Local churches are now recovering from the pandemic as people slowly return to the shrine rather than watching from home. Although the services were in an empty sanctuary, the funds remained stable and helped the local poor.
CrossBridge Church, with a campus in Pinecrest, Brickell, Key Biscayne, Miami Springs, and Homestead, hasn’t had a surprising fit in online worship. “Our church was already positioned to go online. We were already streaming live. So the thing for us is how can we serve the city? said Carter Brown, senior pastor of CrossBridge Church. The tithe remained stable during the pandemic and the church turned to donate the money to the community.
“The pandemic actually accelerated a vision we had for funds,” Reverend Brown said. “We have set the vision to be a 50/50 church in five years. So 50% of everything donated to the church goes back to the city.
CrossBridge has seen positive results from all online cults during the pandemic, as it made members want to serve the city, Reverend Brown said. “Locally, we ran a food distribution service that fed up to 17,000 families during Covid. “
While some churches have dealt with the chaos of online worship negatively and now fear that the number of congregations is declining, CrossBridge views it positively.
“People understand that they can love it online. They were forced to do this about six months ago, and while they enjoy worship in person, they also understand the validity of online worship, ”Reverend Brown said. Church is going to be hybrid in the future, according to CrossBridge.
“One really exciting thing is that for most churches, Easter 2020 has been the busiest service they’ve ever had. More than in 2019. The ease was there, ”said Reverend Brown.
“The 2020 Easter service was actually the busiest we’ve seen,” said Al Bunis, senior pastor at Plymouth Congregational Church in Coconut Grove. Plymouth had to learn to use the technology quickly when the pandemic began.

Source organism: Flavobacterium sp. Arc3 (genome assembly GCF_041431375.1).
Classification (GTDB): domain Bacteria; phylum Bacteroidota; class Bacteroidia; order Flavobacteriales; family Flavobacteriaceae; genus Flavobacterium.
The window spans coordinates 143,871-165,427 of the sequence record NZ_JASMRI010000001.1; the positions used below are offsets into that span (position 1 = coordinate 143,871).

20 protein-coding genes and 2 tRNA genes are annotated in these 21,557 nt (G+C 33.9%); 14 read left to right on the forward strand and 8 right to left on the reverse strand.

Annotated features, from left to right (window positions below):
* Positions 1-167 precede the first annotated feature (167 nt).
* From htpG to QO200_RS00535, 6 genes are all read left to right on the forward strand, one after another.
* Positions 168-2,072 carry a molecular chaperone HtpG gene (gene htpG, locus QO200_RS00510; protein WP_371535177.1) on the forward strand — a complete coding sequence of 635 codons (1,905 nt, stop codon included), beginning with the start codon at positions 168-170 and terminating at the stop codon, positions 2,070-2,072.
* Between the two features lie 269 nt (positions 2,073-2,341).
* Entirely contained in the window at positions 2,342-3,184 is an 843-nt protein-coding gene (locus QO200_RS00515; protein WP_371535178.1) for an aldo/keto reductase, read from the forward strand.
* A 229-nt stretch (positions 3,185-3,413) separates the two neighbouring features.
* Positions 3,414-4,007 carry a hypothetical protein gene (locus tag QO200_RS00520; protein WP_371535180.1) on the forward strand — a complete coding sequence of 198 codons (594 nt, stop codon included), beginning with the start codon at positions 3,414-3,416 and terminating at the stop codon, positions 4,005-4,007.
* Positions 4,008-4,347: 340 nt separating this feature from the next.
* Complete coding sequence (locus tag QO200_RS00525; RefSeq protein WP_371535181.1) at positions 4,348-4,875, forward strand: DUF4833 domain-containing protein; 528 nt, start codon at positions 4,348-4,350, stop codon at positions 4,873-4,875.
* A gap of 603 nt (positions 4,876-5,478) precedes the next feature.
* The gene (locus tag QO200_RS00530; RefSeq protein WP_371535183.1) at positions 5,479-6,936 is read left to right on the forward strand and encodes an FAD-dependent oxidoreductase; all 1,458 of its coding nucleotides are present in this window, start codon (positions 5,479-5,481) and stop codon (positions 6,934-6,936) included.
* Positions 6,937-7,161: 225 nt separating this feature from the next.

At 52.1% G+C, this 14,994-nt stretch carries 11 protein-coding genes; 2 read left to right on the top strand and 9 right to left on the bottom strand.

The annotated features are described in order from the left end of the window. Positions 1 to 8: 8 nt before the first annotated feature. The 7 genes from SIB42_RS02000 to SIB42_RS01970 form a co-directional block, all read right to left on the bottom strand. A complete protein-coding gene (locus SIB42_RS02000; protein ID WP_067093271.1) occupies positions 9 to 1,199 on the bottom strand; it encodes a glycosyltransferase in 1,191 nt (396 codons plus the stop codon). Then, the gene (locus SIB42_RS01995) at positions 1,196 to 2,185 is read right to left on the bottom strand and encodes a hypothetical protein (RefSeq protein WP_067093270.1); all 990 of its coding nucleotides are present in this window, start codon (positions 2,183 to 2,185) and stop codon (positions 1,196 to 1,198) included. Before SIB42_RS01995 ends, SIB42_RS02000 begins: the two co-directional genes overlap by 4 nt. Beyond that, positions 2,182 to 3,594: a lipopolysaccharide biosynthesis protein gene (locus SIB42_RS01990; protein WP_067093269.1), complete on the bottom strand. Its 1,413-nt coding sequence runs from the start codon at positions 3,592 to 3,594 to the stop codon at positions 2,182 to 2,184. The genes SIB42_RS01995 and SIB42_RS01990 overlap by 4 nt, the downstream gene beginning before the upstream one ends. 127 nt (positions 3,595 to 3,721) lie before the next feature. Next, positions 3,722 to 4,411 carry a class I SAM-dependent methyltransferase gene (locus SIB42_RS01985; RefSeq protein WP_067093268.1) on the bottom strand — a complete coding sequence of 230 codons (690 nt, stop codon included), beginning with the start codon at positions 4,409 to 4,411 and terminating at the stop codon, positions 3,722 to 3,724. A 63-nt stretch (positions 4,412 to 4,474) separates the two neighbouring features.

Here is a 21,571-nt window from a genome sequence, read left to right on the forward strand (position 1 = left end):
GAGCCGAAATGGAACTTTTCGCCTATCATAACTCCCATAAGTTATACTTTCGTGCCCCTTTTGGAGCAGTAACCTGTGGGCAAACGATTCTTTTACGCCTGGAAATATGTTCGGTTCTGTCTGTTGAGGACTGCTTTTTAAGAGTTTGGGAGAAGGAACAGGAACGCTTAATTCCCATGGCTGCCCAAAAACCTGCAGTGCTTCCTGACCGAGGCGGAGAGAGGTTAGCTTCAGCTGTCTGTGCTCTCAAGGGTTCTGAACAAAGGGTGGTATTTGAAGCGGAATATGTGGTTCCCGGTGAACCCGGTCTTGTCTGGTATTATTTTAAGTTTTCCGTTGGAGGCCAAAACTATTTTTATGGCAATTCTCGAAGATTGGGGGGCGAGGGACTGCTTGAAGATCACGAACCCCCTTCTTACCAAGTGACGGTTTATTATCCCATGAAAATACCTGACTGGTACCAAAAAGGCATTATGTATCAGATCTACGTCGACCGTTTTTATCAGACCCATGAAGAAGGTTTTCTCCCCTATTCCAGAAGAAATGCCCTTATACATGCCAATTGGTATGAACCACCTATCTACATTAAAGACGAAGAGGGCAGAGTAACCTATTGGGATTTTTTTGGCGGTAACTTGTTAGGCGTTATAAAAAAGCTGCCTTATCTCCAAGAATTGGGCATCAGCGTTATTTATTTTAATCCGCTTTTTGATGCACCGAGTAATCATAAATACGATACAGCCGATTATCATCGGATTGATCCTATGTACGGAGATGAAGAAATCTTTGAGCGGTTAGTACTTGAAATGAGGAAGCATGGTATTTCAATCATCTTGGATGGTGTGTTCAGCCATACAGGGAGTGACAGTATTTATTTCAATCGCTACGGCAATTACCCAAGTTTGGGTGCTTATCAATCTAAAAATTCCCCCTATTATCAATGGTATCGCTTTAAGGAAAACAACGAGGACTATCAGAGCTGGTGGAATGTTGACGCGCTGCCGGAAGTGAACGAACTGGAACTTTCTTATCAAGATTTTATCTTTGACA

“Our campus is beautiful and appreciated by the congregation, so we filmed the service in different parts of the campus and posted it. Only the sermon came from the pulpit, ”said Reverend Bunis.
Plymouth began to gradually open up to physical worship again at the end of September with pre-roster enrollment, masks and distancing.
“We have stopped asking people to register to physically come to church and are still in spaced seats. But we got about a third of the congregation back. People like to stay home to watch in their pajamas, ”Reverend Bunis said.
“We are not 100% back to normal, but we are seriously starting again,” he said. The congregation is usually 250, but right now about 100 are watching online.
Plymouth is a popular wedding venue, so when weddings were called off and postponed money was lost, according to Reverend Bunins.
Benevolence has also remained strong in Plymouth, despite the video cult. “Our outreach and mission board has been very strong during the pandemic,” Reverend Bunis said. “Our donation with the Miami Homeless Rescue Mission has been really strong.”
While churches react differently to online services, some accept that hybrid worship is the future of the church and more traditional ones want people in the pews, donations have remained stable during covid, according to Reverend Brown and Reverend Bunis.
The pandemic has helped congregations donate money and services to the local community, which is causing harm.